About Great Smoky Mountains National Park

Nestled along the North Carolina-Tennessee border, Great Smoky Mountains National Park is the largest national park east of the Rockies. Its peaks are thought to be some of the oldest in the world, and their famous haze – the Cherokees once referred to the region as The Land of Blue Mist – is the result of water vapor and hydrocarbons released by the park’s myriad trees, though the affect is now accentuated by air pollution.

Designated by the United Nations as an International Biosphere Reserve, Great Smoky Mountains NP is known as the Salamander Capital of the World. Sharp-eyed visitors can see dozens of species in a single day. With its rich ecosystem and deep cultural roots, the park is an ideal choice for connecting with nature and history.

To date, more than 1,600 SCA members have helped to protect and restore Great Smoky Mountains NP, and in recent years the park has hosted scores of under-represented students in SCA’s National Park Service Academy, a workforce development and diversity initiative.

Plan Your Visit

Hours & Seasons

Great Smoky Mountains National Park is open 24 hours a day, 365 days a year. Winter conditions may cause closings of roads, campgrounds and other facilities so check with the park before planning your travel.

Park Highlights

  • Camping
  • Cycling
  • Fall colors/leaf viewing
  • Cultural resources
  • Hiking (71 miles of the Appalachian Trail)
  • Horseback Riding
  • Photography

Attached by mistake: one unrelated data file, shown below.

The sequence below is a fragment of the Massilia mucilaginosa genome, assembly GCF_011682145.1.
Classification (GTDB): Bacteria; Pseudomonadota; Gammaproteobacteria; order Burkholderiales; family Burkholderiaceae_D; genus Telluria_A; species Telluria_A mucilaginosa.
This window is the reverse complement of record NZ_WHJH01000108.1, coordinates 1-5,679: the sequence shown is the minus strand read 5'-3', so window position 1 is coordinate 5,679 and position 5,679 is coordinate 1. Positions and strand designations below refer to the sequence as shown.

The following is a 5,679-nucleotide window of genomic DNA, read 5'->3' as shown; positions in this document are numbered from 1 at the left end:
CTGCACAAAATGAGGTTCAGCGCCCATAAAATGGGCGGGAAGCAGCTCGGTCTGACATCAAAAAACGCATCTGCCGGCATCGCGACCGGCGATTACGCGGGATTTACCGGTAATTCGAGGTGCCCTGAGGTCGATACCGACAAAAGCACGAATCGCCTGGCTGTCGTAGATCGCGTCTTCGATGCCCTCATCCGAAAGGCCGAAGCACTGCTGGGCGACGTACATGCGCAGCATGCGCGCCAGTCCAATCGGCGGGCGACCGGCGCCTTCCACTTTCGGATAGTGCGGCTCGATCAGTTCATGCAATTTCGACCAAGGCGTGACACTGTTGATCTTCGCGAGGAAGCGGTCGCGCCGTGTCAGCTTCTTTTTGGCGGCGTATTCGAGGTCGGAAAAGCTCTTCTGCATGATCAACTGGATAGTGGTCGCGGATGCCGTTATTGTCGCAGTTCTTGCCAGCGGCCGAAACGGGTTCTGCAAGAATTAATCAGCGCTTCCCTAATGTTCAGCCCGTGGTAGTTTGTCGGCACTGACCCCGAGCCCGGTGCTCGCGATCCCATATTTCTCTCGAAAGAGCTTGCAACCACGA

Things To Do

Horseback Riding: Over 550 miles of trail are available. The park offers guided horseback tours, carriage and wagon rides. Bring your own horses to the park but always stay on designated trails

Picnicking: The park has a variety of picnic areas – Big Creek, Chimneys, Cades Cove, Collins Creek, Cosby, Deep Creek, Greenbrier, Heintooga, Look Rock, Metcalf Bottoms, and Twin Creeks. Picnic pavilions are available at a fee. Remember that feeding bears and other wildlife is illegal, dangerous, and harmful to animals.

Fall Colors/Leaf Viewing: Mid-September through mid-November, the park’s trees provide a rich viewing experience of fall colors. Blue Ridge Parkway and Clingmans Dome Road provide optimal viewing by car.

Hiking: Chimney Tops Trail is a popular, two-mile uphill jaunt with a non-technical rock scramble at the end. There’s also a fabulous swimming hole under the first bridge (only a few hundred meters past the trailhead) with a small waterfall and deep pool. Heavy usage brings SCA crews back year after year.

Tackle a portion of the Appalachian Trail from Clingman’s Dome – at 6,644 feet, the highest peak in the park.

Or climb to LeConte Lodge atop Mount LeConte (make your reservation ahead of time, and obtain a permit for overnights in the backcountry.)

For less-strenuous outings, Laurel Falls is a short hike along a paved path. Further along, following a notable elevation change and a few small stream crossings, Grotto Falls Trail escorts you behind the waterfall.

Biking: Rent some wheels at Cades Cove. Trips can be made as long or short as you like – there is one big loop with two turn-offs to reduce the roundtrip. The loop road is closed to motor vehicles until 10am every Saturday and Wednesday during the summer. Cades Cove Info

Cultural resources: Park history includes prehistoric Paleo Indians as well as the tragic Trail of Tears. Visitors may tour numerous preserved historic structures and the ruins of earlier settlements. The Oconaluftee Visitors Center features a replica farm and village, including a blacksmith’s shop where kids can make their own triangular dinner bell. You may bump into one of several SCA interpretative interns working at the museum or visitor centers.

Photo gallery
Plan your visit |